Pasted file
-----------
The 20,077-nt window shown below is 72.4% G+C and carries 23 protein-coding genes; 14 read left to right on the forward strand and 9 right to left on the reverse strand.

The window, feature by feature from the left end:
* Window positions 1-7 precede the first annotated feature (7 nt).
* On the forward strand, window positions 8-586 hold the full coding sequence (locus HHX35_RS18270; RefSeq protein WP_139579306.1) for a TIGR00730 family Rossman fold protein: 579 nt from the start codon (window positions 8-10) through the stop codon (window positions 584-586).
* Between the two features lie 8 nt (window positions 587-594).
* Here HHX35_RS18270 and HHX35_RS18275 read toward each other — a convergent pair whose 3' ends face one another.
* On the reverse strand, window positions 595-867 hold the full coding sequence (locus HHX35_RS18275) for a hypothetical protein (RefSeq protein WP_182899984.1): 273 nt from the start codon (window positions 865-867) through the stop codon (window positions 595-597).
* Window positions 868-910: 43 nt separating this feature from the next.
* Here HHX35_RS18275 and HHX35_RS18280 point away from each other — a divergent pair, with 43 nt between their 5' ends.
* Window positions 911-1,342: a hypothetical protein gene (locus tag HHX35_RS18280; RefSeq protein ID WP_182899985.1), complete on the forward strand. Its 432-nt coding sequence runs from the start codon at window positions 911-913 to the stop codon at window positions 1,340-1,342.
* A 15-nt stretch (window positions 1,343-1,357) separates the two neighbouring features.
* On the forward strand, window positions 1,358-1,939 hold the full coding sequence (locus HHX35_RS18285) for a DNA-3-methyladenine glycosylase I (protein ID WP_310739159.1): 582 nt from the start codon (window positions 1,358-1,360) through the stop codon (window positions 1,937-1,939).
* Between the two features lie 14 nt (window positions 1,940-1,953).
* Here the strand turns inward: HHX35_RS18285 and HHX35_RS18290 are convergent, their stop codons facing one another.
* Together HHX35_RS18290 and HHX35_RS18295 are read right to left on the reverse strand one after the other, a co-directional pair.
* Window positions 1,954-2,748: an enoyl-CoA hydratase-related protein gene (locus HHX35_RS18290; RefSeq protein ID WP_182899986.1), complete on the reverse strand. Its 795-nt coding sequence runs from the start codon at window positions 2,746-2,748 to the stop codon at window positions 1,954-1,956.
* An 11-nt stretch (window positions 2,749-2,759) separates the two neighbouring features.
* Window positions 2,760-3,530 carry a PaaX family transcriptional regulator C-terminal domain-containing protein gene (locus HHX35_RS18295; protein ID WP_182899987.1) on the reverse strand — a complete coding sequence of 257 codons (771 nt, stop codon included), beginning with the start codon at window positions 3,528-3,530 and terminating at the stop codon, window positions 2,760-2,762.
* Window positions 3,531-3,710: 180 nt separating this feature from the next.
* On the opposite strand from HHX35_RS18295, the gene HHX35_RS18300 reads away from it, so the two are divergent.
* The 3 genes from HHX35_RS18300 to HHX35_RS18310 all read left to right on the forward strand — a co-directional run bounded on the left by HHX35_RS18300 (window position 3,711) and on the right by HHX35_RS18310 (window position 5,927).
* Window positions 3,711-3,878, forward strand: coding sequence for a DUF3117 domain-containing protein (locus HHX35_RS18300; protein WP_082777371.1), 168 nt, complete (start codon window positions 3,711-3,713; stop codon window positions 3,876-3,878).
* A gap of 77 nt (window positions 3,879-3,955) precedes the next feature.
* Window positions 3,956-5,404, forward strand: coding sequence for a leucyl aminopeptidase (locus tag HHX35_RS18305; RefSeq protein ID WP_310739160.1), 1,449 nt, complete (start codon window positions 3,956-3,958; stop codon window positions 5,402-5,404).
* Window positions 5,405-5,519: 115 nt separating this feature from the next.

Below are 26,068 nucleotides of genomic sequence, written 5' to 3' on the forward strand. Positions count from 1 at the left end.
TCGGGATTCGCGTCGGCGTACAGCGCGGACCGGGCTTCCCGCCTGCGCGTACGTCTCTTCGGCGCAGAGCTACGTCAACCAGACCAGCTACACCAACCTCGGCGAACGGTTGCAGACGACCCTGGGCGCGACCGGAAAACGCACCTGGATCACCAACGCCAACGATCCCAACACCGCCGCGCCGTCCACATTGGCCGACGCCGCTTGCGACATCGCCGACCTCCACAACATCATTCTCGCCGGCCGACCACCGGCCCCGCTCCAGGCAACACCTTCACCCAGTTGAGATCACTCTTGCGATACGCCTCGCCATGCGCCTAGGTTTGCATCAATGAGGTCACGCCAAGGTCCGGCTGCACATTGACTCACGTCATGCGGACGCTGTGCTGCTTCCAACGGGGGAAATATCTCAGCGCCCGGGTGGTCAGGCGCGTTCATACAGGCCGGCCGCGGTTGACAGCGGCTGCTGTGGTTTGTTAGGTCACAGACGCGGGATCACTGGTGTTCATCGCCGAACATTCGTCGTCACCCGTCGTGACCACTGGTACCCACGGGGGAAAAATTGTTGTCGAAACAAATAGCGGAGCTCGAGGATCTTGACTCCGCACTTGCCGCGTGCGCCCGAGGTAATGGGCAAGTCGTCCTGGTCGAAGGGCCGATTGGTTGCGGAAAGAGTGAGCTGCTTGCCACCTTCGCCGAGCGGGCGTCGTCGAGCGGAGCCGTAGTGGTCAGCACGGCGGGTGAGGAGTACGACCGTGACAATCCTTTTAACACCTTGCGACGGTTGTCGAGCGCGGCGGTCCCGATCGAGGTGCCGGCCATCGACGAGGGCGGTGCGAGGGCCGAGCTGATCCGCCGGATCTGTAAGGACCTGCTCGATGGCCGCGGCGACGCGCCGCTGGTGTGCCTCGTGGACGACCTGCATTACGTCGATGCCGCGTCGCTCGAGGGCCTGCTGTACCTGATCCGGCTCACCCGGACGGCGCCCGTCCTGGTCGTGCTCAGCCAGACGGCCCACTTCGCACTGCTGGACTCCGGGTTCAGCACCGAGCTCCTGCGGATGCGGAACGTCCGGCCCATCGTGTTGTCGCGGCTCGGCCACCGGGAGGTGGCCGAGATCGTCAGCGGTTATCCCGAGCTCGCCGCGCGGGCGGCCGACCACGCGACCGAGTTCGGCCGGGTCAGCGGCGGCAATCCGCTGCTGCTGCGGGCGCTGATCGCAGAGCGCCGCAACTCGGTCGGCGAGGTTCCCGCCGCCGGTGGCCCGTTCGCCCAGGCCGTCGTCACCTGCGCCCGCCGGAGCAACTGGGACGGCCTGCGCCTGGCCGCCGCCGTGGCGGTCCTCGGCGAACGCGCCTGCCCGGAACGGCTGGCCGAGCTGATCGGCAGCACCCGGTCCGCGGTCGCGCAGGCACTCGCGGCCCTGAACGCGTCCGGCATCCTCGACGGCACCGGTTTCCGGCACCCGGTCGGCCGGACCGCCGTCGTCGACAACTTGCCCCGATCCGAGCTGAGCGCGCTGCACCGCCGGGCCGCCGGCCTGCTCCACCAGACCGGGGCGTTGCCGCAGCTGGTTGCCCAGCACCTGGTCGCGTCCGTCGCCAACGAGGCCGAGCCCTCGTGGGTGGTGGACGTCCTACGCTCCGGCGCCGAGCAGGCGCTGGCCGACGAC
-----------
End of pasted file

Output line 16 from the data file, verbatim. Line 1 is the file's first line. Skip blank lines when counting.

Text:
* Window positions 1,954-2,748: an enoyl-CoA hydratase-related protein gene (locus HHX35_RS18290; RefSeq protein ID WP_182899986.1), complete on the reverse strand. Its 795-nt coding sequence runs from the start codon at window positions 2,746-2,748 to the stop codon at window positions 1,954-1,956.